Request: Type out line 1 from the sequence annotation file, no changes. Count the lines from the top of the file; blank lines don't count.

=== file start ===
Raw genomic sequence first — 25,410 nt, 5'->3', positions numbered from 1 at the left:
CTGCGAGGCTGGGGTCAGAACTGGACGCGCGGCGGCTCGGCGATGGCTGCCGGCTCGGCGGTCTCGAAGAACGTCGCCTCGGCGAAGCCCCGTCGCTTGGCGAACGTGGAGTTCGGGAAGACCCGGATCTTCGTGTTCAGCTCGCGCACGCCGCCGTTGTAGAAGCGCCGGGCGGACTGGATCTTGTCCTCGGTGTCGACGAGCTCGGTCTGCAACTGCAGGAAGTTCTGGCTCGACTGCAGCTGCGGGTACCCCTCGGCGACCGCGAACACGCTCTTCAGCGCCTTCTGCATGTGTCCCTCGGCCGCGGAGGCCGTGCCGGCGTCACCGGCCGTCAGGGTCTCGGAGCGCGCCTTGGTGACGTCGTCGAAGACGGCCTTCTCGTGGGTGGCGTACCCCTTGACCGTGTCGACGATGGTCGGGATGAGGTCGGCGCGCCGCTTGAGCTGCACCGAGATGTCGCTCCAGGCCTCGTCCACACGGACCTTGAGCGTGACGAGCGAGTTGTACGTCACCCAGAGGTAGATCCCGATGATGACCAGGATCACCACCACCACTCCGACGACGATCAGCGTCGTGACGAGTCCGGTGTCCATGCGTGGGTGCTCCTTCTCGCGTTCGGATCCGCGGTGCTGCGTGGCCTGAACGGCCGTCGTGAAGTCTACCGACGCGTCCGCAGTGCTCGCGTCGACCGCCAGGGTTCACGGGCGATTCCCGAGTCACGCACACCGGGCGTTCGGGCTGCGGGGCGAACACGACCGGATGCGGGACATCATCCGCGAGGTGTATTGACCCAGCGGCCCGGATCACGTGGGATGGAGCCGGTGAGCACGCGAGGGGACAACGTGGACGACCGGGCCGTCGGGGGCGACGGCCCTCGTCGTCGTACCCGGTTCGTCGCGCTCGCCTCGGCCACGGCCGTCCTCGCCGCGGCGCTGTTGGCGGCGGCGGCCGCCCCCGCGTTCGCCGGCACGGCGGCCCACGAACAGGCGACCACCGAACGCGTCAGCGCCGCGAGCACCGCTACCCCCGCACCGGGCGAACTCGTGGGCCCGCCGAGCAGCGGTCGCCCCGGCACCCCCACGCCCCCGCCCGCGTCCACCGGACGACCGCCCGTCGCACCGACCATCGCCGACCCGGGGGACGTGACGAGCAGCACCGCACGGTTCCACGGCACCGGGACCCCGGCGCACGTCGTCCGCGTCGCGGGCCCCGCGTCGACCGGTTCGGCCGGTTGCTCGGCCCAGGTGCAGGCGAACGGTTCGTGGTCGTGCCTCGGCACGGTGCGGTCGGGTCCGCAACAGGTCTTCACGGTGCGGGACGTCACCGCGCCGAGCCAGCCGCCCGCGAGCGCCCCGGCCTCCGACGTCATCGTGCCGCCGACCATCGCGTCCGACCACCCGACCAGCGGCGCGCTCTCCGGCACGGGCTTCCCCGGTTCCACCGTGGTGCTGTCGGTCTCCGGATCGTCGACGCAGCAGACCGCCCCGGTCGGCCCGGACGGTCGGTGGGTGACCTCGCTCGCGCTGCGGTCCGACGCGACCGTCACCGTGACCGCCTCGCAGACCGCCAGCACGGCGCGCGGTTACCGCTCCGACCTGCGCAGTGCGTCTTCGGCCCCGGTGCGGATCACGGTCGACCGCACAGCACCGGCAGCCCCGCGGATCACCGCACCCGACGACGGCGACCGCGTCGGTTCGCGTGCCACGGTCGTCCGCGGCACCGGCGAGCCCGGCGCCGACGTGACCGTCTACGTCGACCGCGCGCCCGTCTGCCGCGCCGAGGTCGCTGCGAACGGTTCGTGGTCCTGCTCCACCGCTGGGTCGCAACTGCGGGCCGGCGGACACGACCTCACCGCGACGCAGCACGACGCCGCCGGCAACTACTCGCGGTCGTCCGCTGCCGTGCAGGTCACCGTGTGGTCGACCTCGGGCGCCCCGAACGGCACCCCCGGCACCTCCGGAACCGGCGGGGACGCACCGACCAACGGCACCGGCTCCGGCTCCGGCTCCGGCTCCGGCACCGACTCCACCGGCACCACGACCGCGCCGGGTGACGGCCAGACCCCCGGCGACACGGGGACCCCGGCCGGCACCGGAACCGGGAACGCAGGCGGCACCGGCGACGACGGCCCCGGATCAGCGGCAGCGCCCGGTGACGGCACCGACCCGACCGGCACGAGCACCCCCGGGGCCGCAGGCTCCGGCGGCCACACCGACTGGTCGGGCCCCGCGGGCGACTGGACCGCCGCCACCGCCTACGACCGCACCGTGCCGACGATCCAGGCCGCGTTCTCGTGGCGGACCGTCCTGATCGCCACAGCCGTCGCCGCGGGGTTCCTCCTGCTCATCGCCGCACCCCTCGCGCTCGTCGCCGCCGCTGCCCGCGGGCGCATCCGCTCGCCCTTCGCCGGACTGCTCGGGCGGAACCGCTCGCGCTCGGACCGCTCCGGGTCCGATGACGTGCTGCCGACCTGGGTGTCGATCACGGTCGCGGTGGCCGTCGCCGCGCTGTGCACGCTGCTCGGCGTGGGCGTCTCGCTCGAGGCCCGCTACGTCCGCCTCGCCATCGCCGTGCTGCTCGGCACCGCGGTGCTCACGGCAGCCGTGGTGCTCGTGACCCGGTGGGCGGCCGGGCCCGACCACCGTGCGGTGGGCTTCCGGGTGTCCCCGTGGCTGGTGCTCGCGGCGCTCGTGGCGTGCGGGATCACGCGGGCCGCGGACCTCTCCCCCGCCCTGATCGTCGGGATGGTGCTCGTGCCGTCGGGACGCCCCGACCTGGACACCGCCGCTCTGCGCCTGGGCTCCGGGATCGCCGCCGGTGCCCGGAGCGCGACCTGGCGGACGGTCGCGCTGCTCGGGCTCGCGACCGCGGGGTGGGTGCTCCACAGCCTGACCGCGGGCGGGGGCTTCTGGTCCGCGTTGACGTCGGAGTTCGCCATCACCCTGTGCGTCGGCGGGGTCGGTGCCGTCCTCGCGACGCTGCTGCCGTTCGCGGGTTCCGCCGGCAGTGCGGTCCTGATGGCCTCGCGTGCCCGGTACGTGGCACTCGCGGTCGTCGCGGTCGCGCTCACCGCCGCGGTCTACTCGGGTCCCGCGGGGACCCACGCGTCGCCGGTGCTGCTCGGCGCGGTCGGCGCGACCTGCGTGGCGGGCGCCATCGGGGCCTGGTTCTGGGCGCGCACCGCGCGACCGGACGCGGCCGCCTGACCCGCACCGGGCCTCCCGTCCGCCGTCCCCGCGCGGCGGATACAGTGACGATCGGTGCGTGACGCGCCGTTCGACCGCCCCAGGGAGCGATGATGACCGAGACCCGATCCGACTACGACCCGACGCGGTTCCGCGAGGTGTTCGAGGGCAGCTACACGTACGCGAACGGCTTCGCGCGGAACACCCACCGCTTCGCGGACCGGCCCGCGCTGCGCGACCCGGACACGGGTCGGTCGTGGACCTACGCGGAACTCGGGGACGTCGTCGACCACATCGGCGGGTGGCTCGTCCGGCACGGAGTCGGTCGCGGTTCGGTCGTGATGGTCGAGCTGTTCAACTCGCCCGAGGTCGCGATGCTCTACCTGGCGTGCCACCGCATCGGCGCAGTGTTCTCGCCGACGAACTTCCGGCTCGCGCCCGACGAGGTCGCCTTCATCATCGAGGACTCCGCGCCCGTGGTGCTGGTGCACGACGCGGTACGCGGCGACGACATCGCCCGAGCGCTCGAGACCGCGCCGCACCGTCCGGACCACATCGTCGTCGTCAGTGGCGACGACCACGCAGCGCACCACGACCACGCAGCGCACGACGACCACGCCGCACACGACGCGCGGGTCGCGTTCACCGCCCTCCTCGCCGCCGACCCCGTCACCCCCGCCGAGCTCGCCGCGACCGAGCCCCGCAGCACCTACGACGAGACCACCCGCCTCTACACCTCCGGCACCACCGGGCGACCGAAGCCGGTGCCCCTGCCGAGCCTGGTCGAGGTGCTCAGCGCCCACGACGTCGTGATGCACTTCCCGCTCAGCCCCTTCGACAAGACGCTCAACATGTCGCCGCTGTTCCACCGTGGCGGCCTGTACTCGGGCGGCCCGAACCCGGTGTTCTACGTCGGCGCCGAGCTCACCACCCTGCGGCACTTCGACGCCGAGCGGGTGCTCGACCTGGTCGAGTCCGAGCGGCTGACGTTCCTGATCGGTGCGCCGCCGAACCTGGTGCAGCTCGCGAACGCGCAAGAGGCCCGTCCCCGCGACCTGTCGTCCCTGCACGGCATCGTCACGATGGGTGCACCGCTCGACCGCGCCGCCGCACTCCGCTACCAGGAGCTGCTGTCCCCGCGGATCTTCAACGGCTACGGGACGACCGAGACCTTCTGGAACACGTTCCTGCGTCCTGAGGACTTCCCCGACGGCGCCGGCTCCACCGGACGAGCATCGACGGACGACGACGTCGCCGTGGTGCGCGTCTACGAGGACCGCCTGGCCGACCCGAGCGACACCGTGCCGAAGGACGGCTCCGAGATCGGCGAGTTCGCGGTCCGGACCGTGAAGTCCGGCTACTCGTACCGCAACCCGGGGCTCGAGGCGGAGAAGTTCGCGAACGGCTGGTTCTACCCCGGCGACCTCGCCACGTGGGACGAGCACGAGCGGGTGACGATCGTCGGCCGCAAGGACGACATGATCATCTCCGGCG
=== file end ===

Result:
Raw genomic sequence first — 25,410 nt, 5'->3', positions numbered from 1 at the left: